Encrypting File System (EFS) is a core file encryption technology used to store encrypted files on NTFS file system volumes. Encrypted files cannot be used unless the user has access to the keys required to decrypt the information.

You do not have to manually decrypt an encrypted file before you can use it. You can open and change the file as you normally do. Once you encrypt a file or folder, you work with the encrypted file or folder just as you do with any other file or folder.

Using EFS is similar to using permissions on files and folders. Both methods can be used to restrict access to data. However, an intruder who gains unauthorized physical access to your encrypted files or folders will be prevented from reading them. If the intruder tries to open or copy your encrypted file or folder, he or she receives an access denied message. Permissions on files and folders do not protect against unauthorized physical attacks.

You encrypt or decrypt a folder or file by setting the encryption property for folders and files just as you set any other attribute such as read-only, compressed, or hidden. If you encrypt a folder, all files and subfolders created in the encrypted folder are automatically encrypted. We recommend that you encrypt at the folder level.

You can also encrypt or decrypt a file or folder by using the Cipher command.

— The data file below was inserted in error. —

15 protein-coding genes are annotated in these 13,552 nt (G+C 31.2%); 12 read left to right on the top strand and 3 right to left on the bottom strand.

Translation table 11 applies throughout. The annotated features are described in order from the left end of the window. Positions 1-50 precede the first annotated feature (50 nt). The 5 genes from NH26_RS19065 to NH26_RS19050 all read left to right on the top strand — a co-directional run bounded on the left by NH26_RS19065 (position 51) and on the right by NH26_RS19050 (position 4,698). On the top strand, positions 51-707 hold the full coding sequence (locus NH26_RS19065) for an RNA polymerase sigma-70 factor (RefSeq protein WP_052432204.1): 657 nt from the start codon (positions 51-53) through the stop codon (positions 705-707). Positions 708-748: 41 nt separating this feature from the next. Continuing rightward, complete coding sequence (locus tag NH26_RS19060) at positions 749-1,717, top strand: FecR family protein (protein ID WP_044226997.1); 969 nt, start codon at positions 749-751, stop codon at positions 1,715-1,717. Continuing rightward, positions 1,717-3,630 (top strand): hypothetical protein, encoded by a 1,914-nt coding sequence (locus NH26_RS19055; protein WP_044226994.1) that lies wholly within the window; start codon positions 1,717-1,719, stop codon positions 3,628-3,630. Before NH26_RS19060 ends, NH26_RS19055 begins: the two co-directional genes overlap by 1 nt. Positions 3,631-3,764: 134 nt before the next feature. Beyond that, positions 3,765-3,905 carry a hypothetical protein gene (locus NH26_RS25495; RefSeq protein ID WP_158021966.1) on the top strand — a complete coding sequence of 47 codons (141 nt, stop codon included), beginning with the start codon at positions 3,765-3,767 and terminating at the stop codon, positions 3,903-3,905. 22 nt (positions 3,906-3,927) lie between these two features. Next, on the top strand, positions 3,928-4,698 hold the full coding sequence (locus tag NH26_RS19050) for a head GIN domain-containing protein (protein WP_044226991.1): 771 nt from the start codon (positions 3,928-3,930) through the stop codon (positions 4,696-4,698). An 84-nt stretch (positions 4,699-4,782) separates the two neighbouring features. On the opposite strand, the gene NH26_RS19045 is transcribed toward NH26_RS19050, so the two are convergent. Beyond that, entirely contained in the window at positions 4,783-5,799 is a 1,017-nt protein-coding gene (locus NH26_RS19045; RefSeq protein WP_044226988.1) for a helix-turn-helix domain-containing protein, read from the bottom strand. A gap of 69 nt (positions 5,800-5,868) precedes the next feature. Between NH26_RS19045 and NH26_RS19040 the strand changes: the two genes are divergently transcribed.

When you work with encrypted files and folders, consider the following information:

EFS policy settings

You can use Group Policy to configure a number of EFS policy settings. These policy settings are located in Computer Configuration\Windows Settings\Security Settings\Public Key Policies\Encrypting File System.

Allow or disallow EFS

You can choose to allow or disallow the use of EFS altogether. If you do not configure any policy settings for EFS, it is allowed.

If you choose to allow EFS, you can also select a number of options, such as whether to automatically encrypt a user's Documents folder, to require a smart card for use with EFS, to cache keys created based on a smart card, to create a caching-capable user key from a smart card, or to notify users to make backup copies of their encryption keys.

Allow or disallow Elliptic Curve Cryptography encryption

You can choose to allow or disallow the use of Elliptic Curve Cryptography (ECC) encryption with EFS. If you do not configure any policy settings for EFS, ECC encryption is allowed. ECC encryption enables organization to be compliant with Suite B encryption standards.

Suite B is a set of cryptographic algorithms. Suite B's components are: Advanced Encryption Standard (AES) with key sizes of 128 and 256 bits for symmetric encryption, Elliptic Curve Digital Signature Algorithm (ECDSA) for digital signatures, Elliptic Curve Diffie-Hellman (ECDH) for key agreement, and Secure Hash Algorithm (SHA-256 and SHA-384) for message digest.